We are all responsible for the choices we make, whether good or evil. Life is not a game, and we don’t get a redo or a second chance to choose differently once our choice has been made and lived out. Some of us have been gifted with a great deal of responsibility in that such people are the movers and shakers of our world. These, because they have been given so much, much will be expected of them (Luke 12:48). Most of the rest of us will be judged more lightly, but in the end everyone’s works and the choices he has made will be judged by God. It behooves us, therefore, to consider Jesus’ words. After all, if he truly is who he claims to be, we shall be judged by what we believe about him and by the choices we make due to the high or low esteem in which we hold him.
According to Jesus, the Queen of Sheba will rise up with that evil generation of Jesus’ day and judge them. This would be a particularly piercing blow, because, remembering in what low esteem that generation held women, a woman would judge those bigoted men. The queen traveled a great distance to hear the wisdom of Solomon, the word of God at that time, (1Kings 10:1-13; cf. Luke 11:31), but the men of the first century AD rejected the word of God preached to them.
According to the Scriptures, Jesus has been made wisdom for all men (1Corinthians 1:30). In fact, hidden in Jesus are all the treasuries of wisdom and knowledge of God (Colossians 2:3). Nevertheless, although the Jews sought a sign and the gentiles sought wisdom (1Corinthians 1:22), Jesus was preached to them as the Christ (Messiah) who is crucified. This was, at that time continues to be even today, a stumbling block to the Jews (cf. Galatians 3:13), and foolishness to the gentiles (Acts 17:32 cf. 1Corinthiasn 1:23). Nevertheless, for those who believe (of both Jews and gentiles), Christ has become both the power of God and the wisdom of God, because the foolishness of God (the resurrection of Jesus) is wiser than men, and the weakness of God (Christ crucified) is more powerful than the movers and shakers of this world (1Corinthians 1:24-25).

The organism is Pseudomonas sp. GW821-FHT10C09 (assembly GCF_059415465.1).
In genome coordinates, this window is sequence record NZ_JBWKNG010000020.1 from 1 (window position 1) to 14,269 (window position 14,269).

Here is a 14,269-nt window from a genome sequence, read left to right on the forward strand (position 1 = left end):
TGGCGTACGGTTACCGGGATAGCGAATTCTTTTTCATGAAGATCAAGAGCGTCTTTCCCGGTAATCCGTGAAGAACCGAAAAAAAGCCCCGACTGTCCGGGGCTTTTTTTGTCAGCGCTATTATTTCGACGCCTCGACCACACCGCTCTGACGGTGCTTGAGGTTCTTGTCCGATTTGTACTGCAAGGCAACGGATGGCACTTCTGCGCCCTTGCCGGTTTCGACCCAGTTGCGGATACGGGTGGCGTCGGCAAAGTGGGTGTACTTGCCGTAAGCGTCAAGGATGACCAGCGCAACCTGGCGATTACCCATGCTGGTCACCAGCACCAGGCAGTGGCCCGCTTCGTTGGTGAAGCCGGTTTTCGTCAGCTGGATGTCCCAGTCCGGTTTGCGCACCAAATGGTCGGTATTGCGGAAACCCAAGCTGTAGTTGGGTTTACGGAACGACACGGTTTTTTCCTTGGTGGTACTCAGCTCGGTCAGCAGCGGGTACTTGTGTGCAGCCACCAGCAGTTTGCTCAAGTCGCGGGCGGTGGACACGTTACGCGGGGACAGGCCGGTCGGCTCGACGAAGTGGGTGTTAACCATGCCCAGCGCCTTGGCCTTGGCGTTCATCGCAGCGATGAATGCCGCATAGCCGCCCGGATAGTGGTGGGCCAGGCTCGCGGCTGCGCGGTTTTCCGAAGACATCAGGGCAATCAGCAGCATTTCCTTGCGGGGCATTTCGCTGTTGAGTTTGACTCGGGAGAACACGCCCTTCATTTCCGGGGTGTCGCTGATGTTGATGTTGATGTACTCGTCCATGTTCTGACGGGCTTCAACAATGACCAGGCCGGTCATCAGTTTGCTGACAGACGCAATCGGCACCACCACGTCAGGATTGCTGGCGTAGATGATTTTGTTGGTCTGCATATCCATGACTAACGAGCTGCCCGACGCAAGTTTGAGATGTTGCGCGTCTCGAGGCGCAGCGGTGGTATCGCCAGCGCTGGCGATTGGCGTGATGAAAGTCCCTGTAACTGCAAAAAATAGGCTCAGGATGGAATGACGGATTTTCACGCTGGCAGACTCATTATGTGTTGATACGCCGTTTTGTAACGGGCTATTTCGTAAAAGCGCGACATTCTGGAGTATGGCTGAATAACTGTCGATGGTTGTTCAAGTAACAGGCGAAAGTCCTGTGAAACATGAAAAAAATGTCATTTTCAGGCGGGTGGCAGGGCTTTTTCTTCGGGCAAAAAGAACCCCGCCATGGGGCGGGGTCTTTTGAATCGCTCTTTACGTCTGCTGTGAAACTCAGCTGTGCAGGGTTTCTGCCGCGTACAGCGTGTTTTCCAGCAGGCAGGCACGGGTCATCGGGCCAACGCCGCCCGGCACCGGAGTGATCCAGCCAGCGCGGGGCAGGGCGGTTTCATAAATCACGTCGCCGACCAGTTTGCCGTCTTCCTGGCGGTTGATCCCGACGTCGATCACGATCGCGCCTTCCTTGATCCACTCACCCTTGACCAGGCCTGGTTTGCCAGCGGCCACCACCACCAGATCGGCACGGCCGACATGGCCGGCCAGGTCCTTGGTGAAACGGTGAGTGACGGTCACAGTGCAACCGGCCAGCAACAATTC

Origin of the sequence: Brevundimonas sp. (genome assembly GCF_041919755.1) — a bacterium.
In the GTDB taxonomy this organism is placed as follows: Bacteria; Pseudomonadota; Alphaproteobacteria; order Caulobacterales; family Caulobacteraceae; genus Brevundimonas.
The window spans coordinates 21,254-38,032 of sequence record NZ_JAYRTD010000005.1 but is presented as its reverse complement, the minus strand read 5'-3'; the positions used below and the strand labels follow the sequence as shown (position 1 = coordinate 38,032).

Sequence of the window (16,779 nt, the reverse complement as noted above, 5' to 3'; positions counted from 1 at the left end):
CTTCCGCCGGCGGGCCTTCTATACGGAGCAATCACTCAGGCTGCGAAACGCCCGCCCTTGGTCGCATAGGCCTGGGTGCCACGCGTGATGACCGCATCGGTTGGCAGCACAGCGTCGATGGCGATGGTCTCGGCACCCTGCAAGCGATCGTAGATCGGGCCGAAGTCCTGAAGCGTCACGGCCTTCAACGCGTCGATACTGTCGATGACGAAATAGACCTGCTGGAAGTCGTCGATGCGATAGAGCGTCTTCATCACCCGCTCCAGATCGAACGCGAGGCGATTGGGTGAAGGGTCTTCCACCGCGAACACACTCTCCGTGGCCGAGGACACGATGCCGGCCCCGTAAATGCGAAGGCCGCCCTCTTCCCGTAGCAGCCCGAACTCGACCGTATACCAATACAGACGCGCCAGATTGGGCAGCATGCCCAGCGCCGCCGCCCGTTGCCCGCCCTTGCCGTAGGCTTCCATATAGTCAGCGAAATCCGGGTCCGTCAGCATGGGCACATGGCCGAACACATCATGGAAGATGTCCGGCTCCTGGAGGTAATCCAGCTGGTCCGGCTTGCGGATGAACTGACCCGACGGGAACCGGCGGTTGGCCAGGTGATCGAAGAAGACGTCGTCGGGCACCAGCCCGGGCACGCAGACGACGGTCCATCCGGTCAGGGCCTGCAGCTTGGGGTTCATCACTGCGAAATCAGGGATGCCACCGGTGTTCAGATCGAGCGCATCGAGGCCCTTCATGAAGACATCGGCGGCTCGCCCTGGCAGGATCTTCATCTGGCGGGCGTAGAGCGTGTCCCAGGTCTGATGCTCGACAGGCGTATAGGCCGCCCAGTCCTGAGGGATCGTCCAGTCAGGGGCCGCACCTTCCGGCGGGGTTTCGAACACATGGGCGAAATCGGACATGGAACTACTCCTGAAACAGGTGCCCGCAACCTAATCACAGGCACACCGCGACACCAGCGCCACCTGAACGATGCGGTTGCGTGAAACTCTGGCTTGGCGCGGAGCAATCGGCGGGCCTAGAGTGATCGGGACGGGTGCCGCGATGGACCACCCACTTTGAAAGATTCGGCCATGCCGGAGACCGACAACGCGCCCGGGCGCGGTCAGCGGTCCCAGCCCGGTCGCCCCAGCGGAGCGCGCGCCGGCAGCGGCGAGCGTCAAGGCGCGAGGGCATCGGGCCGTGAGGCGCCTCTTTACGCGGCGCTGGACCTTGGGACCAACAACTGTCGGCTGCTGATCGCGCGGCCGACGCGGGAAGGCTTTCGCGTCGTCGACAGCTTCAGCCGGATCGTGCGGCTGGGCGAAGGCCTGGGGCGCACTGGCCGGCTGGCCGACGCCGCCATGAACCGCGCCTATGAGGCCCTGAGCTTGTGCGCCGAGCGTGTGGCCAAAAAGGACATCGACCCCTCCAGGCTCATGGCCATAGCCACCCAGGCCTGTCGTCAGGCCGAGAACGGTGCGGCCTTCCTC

The men of Nineveh will also rise up with that evil generation and judge them, because the Ninevites repented over the preaching of Jonah, but the Jews of the first century AD wouldn’t repent at the teaching of Jesus, even after seeing so many miraculous signs (Luke 11:32).
The men of Nineveh who would judge these Jewish leaders were gentiles. This would be a particularly biting blow to that evil generation, because they utterly abhorred gentiles. Gentiles weren’t fit to eat with Jews, and Jews wouldn’t enter into a gentile home or permit a gentile to enter theirs (cf. Acts 10:28). Yet, Jesus claimed gentiles would rise up in judgment over that evil generation who refused to repent at Jesus’ teaching.
The men of Nineveh repented at Jonah’s preaching, because, through him, they became convicted of their sins (Luke 11:32). The greater sign than Jonah was to the Ninevites was Jesus to his generation. Not only had Jesus preached the truth and performed many miracles to prove his message was from God, but when his enemies had him crucified, Jesus rose from the dead to prove he was the Son of God.
One might ask why Jesus chose these two examples (Solomon & Jonah) out of the Old Testament. It appears to me Jesus did it, because Solomon was the Jews’ wisest king and Jonah was the Jews’ most effective prophet in terms of obtaining immediate results. Yet, Jesus was wiser than Solomon, and would be more effect than Jonah. Moreover, those who heard the word of God were unbelieving gentiles, and both the Queen of the South and the Ninevites were affected by the word of God without the use of signs.